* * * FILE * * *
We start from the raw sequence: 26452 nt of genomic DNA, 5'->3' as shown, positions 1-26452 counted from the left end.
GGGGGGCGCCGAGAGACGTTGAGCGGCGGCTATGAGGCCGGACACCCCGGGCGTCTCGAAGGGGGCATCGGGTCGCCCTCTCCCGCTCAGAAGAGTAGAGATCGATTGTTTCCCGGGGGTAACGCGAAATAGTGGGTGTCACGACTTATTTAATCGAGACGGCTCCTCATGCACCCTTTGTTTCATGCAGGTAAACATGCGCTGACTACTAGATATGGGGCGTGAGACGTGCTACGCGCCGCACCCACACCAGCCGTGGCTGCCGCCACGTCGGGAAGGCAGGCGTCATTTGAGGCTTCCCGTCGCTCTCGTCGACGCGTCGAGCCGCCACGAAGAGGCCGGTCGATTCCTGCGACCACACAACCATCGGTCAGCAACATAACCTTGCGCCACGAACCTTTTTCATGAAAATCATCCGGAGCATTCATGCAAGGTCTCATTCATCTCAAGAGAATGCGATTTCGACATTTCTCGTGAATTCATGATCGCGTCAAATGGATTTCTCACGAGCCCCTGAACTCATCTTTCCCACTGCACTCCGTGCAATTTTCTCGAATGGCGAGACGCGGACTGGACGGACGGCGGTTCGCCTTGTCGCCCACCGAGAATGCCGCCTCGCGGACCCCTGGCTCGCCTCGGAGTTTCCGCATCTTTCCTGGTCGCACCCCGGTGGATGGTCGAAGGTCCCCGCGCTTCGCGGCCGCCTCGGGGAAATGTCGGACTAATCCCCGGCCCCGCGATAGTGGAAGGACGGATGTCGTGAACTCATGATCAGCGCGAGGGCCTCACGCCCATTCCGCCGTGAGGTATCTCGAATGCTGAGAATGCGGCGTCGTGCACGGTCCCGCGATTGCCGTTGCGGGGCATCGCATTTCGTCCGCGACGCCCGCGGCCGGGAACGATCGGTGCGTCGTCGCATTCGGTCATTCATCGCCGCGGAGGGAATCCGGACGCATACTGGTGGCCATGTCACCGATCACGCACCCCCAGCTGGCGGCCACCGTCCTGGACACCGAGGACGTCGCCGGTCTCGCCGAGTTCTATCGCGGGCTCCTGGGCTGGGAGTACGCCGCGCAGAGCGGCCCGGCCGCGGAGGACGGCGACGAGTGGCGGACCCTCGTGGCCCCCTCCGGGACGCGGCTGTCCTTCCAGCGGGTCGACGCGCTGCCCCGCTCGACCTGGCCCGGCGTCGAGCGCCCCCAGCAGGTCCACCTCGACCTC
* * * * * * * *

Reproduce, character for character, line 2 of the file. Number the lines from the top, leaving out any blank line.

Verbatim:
GGGGGGCGCCGAGAGACGTTGAGCGGCGGCTATGAGGCCGGACACCCCGGGCGTCTCGAAGGGGGCATCGGGTCGCCCTCTCCCGCTCAGAAGAGTAGAGATCGATTGTTTCCCGGGGGTAACGCGAAATAGTGGGTGTCACGACTTATTTAATCGAGACGGCTCCTCATGCACCCTTTGTTTCATGCAGGTAAACATGCGCTGACTACTAGATATGGGGCGTGAGACGTGCTACGCGCCGCACCCACACCAGCCGTGGCTGCCGCCACGTCGGGAAGGCAGGCGTCATTTGAGGCTTCCCGTCGCTCTCGTCGACGCGTCGAGCCGCCACGAAGAGGCCGGTCGATTCCTGCGACCACACAACCATCGGTCAGCAACATAACCTTGCGCCACGAACCTTTTTCATGAAAATCATCCGGAGCATTCATGCAAGGTCTCATTCATCTCAAGAGAATGCGATTTCGACATTTCTCGTGAATTCATGATCGCGTCAAATGGATTTCTCACGAGCCCCTGAACTCATCTTTCCCACTGCACTCCGTGCAATTTTCTCGAATGGCGAGACGCGGACTGGACGGACGGCGGTTCGCCTTGTCGCCCACCGAGAATGCCGCCTCGCGGACCCCTGGCTCGCCTCGGAGTTTCCGCATCTTTCCTGGTCGCACCCCGGTGGATGGTCGAAGGTCCCCGCGCTTCGCGGCCGCCTCGGGGAAATGTCGGACTAATCCCCGGCCCCGCGATAGTGGAAGGACGGATGTCGTGAACTCATGATCAGCGCGAGGGCCTCACGCCCATTCCGCCGTGAGGTATCTCGAATGCTGAGAATGCGGCGTCGTGCACGGTCCCGCGATTGCCGTTGCGGGGCATCGCATTTCGTCCGCGACGCCCGCGGCCGGGAACGATCGGTGCGTCGTCGCATTCGGTCATTCATCGCCGCGGAGGGAATCCGGACGCATACTGGTGGCCATGTCACCGATCACGCACCCCCAGCTGGCGGCCACCGTCCTGGACACCGAGGACGTCGCCGGTCTCGCCGAGTTCTATCGCGGGCTCCTGGGCTGGGAGTACGCCGCGCAGAGCGGCCCGGCCGCGGAGGACGGCGACGAGTGGCGGACCCTCGTGGCCCCCTCCGGGACGCGGCTGTCCTTCCAGCGGGTCGACGCGCTGCCCCGCTCGACCTGGCCCGGCGTCGAGCGCCCCCAGCAGGTCCACCTCGACCTC